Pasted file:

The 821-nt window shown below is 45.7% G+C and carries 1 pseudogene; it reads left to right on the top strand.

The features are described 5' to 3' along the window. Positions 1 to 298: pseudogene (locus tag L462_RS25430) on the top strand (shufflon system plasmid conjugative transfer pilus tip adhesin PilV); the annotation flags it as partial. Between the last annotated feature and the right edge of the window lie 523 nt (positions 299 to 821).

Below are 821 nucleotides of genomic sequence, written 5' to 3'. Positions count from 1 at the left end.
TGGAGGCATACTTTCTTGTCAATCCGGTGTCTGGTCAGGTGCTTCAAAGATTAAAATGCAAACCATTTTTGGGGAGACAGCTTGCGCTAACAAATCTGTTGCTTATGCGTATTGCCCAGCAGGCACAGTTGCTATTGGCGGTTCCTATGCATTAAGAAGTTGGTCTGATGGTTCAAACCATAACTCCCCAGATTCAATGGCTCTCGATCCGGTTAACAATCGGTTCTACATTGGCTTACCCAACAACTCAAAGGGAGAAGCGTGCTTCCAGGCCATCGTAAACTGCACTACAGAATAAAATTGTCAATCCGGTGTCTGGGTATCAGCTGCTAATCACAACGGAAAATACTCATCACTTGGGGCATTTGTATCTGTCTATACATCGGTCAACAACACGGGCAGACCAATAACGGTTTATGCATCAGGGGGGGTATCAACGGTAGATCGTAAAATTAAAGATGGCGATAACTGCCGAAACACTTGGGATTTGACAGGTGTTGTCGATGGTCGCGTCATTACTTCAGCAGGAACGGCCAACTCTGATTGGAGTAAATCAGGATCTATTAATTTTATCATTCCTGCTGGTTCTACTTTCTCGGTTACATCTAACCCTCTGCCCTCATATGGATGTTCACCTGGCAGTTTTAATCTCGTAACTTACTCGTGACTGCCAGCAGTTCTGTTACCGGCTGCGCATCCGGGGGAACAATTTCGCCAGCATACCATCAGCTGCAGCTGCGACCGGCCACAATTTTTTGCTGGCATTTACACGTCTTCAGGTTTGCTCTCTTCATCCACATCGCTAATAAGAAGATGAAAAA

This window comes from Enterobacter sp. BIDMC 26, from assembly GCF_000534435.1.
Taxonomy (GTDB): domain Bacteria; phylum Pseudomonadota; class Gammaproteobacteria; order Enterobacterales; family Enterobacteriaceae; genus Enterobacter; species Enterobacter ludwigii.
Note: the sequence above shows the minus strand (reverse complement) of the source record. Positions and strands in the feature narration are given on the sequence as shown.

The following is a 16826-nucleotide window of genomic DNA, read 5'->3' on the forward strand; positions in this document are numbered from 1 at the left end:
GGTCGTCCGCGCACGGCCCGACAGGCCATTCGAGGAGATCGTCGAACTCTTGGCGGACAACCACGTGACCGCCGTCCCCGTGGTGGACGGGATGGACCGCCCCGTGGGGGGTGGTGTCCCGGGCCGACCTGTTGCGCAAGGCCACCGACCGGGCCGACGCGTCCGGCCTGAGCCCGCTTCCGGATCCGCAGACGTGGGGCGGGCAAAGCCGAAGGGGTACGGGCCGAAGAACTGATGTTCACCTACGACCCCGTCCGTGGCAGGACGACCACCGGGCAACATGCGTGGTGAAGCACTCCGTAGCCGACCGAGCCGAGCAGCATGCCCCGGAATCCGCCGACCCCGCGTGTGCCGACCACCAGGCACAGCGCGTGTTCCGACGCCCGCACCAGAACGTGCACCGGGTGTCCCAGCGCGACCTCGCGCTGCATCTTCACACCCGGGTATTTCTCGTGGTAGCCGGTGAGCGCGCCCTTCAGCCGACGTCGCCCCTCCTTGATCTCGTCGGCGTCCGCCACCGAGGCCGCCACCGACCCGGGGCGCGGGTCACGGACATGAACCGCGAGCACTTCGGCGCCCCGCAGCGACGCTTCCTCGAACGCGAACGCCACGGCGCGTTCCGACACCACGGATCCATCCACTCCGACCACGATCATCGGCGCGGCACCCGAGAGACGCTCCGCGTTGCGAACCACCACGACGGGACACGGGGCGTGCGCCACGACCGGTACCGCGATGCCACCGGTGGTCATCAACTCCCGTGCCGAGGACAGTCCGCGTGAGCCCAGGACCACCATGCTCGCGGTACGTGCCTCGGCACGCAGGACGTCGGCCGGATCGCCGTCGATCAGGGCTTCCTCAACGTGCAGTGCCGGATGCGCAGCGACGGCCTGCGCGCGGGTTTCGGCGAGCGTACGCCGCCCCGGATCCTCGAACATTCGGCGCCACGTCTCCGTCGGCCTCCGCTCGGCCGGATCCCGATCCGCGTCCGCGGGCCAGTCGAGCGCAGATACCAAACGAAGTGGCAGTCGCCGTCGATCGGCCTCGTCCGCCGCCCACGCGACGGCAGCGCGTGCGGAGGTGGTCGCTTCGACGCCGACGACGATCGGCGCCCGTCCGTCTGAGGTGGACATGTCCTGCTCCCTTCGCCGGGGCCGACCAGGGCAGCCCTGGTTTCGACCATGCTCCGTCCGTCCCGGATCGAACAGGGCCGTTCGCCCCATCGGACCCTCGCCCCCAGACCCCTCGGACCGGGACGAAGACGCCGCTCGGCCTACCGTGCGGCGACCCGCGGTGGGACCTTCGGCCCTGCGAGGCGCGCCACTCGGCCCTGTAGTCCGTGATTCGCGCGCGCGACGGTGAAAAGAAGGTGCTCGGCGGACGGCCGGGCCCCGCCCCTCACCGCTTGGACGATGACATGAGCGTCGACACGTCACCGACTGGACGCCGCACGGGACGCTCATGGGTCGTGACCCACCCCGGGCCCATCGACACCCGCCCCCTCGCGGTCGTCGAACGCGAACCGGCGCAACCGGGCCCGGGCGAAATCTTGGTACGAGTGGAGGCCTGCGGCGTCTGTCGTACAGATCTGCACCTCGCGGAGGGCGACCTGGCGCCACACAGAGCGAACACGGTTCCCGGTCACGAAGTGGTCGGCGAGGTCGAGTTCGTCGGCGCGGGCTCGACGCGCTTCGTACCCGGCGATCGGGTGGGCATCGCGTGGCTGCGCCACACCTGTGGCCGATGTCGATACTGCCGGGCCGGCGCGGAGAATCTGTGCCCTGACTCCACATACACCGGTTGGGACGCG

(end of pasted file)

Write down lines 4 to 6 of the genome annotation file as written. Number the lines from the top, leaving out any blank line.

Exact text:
TGGAGGCATACTTTCTTGTCAATCCGGTGTCTGGTCAGGTGCTTCAAAGATTAAAATGCAAACCATTTTTGGGGAGACAGCTTGCGCTAACAAATCTGTTGCTTATGCGTATTGCCCAGCAGGCACAGTTGCTATTGGCGGTTCCTATGCATTAAGAAGTTGGTCTGATGGTTCAAACCATAACTCCCCAGATTCAATGGCTCTCGATCCGGTTAACAATCGGTTCTACATTGGCTTACCCAACAACTCAAAGGGAGAAGCGTGCTTCCAGGCCATCGTAAACTGCACTACAGAATAAAATTGTCAATCCGGTGTCTGGGTATCAGCTGCTAATCACAACGGAAAATACTCATCACTTGGGGCATTTGTATCTGTCTATACATCGGTCAACAACACGGGCAGACCAATAACGGTTTATGCATCAGGGGGGGTATCAACGGTAGATCGTAAAATTAAAGATGGCGATAACTGCCGAAACACTTGGGATTTGACAGGTGTTGTCGATGGTCGCGTCATTACTTCAGCAGGAACGGCCAACTCTGATTGGAGTAAATCAGGATCTATTAATTTTATCATTCCTGCTGGTTCTACTTTCTCGGTTACATCTAACCCTCTGCCCTCATATGGATGTTCACCTGGCAGTTTTAATCTCGTAACTTACTCGTGACTGCCAGCAGTTCTGTTACCGGCTGCGCATCCGGGGGAACAATTTCGCCAGCATACCATCAGCTGCAGCTGCGACCGGCCACAATTTTTTGCTGGCATTTACACGTCTTCAGGTTTGCTCTCTTCATCCACATCGCTAATAAGAAGATGAAAAA

This window comes from Enterobacter sp. BIDMC 26, from assembly GCF_000534435.1.
Taxonomy (GTDB): domain Bacteria; phylum Pseudomonadota; class Gammaproteobacteria; order Enterobacterales; family Enterobacteriaceae; genus Enterobacter; species Enterobacter ludwigii.